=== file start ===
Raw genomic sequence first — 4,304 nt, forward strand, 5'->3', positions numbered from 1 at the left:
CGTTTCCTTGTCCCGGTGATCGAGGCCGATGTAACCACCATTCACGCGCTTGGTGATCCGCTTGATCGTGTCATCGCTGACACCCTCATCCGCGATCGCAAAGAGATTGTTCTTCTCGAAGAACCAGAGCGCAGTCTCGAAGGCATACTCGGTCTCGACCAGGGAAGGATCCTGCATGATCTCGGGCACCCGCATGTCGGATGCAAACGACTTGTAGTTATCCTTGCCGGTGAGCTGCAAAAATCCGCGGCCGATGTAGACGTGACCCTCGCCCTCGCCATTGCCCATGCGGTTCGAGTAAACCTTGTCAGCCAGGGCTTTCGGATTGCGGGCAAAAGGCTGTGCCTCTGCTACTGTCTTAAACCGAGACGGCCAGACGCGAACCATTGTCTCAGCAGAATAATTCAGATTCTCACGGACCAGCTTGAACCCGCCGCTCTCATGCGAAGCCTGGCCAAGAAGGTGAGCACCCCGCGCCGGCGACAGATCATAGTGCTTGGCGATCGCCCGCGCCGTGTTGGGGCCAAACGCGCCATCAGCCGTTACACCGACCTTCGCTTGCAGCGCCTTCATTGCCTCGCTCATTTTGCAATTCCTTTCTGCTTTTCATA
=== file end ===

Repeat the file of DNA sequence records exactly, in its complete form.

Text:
Raw genomic sequence first — 4,304 nt, forward strand, 5'->3', positions numbered from 1 at the left:
CGTTTCCTTGTCCCGGTGATCGAGGCCGATGTAACCACCATTCACGCGCTTGGTGATCCGCTTGATCGTGTCATCGCTGACACCCTCATCCGCGATCGCAAAGAGATTGTTCTTCTCGAAGAACCAGAGCGCAGTCTCGAAGGCATACTCGGTCTCGACCAGGGAAGGATCCTGCATGATCTCGGGCACCCGCATGTCGGATGCAAACGACTTGTAGTTATCCTTGCCGGTGAGCTGCAAAAATCCGCGGCCGATGTAGACGTGACCCTCGCCCTCGCCATTGCCCATGCGGTTCGAGTAAACCTTGTCAGCCAGGGCTTTCGGATTGCGGGCAAAAGGCTGTGCCTCTGCTACTGTCTTAAACCGAGACGGCCAGACGCGAACCATTGTCTCAGCAGAATAATTCAGATTCTCACGGACCAGCTTGAACCCGCCGCTCTCATGCGAAGCCTGGCCAAGAAGGTGAGCACCCCGCGCCGGCGACAGATCATAGTGCTTGGCGATCGCCCGCGCCGTGTTGGGGCCAAACGCGCCATCAGCCGTTACACCGACCTTCGCTTGCAGCGCCTTCATTGCCTCGCTCATTTTGCAATTCCTTTCTGCTTTTCATA